ENGL 681 A1: The Surveillance Society: Security and Spectacle in Contemporary Fiction

T. Tomsky

The attacks on September 11, 2001 ushered in an extraordinary range of anti-terror legislation to apprehend and preventatively arrest terrorists without charge-including the Patriot Act in the US and the Canadian Anti-Terrorism Act in Canada. These still-controversial pieces of legislation highlight how surveillance and security have become defining features of our information-obsessed society. From increasingly ubiquitous close-circuit-television (CCTV) and biometric verification, to Google Earth searches and data retention on our digital devices, the many experiences of our private and public lives are often mediated, monitored, mined, and managed through technology. As British writer Jonathan Raban notes, "most of us… have become practised in the dark art of surveillance. When I'm going to meet a stranger at dinner, I'll routinely feed her name to Google and LexisNexis to find out who she is and what she's been up to lately." The extent of both governmental and individual access to information raises important questions about the attenuated divide between public and private lives, as well as the power and violence-such as cyberstalking-implicit at the heart of surveillance systems. This course explores representations of the so-called "surveillance society" in literature, popular culture, film, and critical theory. We will explore the themes of privacy, control, in/security, and citizenship as they intersect with subjectivity, gender, race, and sexuality. Our guiding questions are these: what can literature and visual culture tell us about the surveillance state? How do literary mediations of surveillance culture represent public anxiety about technology? What kind of resistance or agency is made possible for the individual subject of surveillance? Why is the literary corpus on surveillance overwhelmingly dystopic and in what ways might dystopic representations of surveillance societies be considered productive and strategic?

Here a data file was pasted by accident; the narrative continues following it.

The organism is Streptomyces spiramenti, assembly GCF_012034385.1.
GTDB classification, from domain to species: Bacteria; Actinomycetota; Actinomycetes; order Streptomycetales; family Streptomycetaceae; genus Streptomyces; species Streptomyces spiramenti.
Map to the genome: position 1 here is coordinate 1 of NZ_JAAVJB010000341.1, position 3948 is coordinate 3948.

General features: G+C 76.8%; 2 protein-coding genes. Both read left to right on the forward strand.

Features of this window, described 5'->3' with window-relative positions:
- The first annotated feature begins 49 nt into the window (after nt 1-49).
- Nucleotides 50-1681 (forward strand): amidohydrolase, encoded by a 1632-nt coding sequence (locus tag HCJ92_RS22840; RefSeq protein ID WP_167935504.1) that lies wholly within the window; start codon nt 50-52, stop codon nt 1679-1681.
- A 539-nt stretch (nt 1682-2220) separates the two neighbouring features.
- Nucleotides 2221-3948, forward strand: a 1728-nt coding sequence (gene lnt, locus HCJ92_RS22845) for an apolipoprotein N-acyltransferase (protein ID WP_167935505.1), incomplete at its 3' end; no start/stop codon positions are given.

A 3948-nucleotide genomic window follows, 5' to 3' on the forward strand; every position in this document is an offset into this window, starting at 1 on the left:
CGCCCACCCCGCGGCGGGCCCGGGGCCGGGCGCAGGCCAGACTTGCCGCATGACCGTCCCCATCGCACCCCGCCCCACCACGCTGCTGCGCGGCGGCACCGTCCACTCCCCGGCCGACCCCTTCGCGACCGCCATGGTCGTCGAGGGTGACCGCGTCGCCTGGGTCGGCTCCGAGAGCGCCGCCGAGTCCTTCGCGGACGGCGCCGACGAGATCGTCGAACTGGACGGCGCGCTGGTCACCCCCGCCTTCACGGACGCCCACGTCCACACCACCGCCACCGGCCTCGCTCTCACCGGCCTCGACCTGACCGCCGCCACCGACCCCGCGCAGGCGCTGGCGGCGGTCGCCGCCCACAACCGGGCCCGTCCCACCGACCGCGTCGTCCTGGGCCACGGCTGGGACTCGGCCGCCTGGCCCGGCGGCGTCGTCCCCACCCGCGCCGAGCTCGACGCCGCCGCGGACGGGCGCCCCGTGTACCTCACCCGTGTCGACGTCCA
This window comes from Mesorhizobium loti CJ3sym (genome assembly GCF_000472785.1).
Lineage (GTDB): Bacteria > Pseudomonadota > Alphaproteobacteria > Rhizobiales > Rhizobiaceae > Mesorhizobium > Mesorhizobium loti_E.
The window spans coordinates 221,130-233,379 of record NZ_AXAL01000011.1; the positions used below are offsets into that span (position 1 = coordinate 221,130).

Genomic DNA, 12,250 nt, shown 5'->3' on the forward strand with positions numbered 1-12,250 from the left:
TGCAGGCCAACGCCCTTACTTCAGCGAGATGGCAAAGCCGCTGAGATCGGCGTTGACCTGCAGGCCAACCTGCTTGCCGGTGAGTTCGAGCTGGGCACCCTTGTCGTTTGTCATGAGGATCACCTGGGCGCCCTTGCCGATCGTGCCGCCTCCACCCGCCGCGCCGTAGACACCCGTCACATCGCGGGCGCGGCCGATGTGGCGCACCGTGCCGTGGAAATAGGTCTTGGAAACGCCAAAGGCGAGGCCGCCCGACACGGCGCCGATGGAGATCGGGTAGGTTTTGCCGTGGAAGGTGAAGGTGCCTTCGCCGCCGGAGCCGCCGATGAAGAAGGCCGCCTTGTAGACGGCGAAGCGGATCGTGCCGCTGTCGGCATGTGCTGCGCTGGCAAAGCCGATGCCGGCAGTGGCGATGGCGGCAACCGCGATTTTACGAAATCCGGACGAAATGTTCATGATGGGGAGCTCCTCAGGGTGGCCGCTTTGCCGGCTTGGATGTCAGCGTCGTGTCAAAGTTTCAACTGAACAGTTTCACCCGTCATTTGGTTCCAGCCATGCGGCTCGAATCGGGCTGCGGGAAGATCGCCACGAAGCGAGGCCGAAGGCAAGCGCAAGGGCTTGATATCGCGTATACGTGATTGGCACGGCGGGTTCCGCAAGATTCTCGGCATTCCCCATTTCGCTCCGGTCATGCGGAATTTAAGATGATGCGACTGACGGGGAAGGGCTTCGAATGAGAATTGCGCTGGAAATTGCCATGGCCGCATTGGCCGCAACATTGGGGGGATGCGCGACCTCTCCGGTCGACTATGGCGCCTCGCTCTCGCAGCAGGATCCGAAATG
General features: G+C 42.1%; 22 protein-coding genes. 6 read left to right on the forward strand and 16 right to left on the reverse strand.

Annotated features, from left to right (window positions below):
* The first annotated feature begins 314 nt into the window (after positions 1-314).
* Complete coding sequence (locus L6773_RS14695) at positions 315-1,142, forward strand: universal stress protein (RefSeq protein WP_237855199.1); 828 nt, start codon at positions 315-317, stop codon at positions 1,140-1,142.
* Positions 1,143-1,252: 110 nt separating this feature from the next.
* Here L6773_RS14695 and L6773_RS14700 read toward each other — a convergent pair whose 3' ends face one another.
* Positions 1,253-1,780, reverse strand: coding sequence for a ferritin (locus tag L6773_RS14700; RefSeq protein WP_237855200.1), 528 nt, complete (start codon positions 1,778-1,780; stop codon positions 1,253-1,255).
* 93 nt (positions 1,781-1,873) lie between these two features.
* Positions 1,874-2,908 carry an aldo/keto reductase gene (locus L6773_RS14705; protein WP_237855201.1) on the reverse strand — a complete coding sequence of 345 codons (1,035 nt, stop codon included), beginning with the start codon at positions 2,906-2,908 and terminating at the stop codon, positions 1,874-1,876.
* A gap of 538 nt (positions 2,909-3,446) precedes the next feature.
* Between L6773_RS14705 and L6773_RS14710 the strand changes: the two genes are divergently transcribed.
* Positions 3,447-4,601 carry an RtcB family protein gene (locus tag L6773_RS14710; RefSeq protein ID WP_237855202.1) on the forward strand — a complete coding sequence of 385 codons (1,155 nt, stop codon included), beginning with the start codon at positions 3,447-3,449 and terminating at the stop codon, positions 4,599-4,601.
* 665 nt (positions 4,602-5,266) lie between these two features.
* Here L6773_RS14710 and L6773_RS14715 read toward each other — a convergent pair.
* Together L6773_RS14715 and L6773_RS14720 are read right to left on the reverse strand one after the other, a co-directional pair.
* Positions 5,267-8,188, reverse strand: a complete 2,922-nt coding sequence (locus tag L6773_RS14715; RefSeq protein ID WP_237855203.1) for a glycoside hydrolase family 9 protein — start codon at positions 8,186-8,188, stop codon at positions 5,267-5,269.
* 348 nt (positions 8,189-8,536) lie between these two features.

Tentative Texts

Margaret Atwood, The Handmaid's Tale (1985)

Dionne Brand, Inventory (2006)

Guy Debord, Society of the Spectacle (1967)

Dave Eggers, The Circle (2014)

Michel Foucault, Discipline and Punish: The Birth of the Prison (1975)

Alan Moore and David Lloyd, V for Vendetta (1990)

George Orwell, 1984 (Penguin, 1948)

Claudia Rankine, Citizen: An American Lyric (2014)

Andrew Ridker, ed., Privacy Policy: The Anthology of Surveillance Poetics (2014)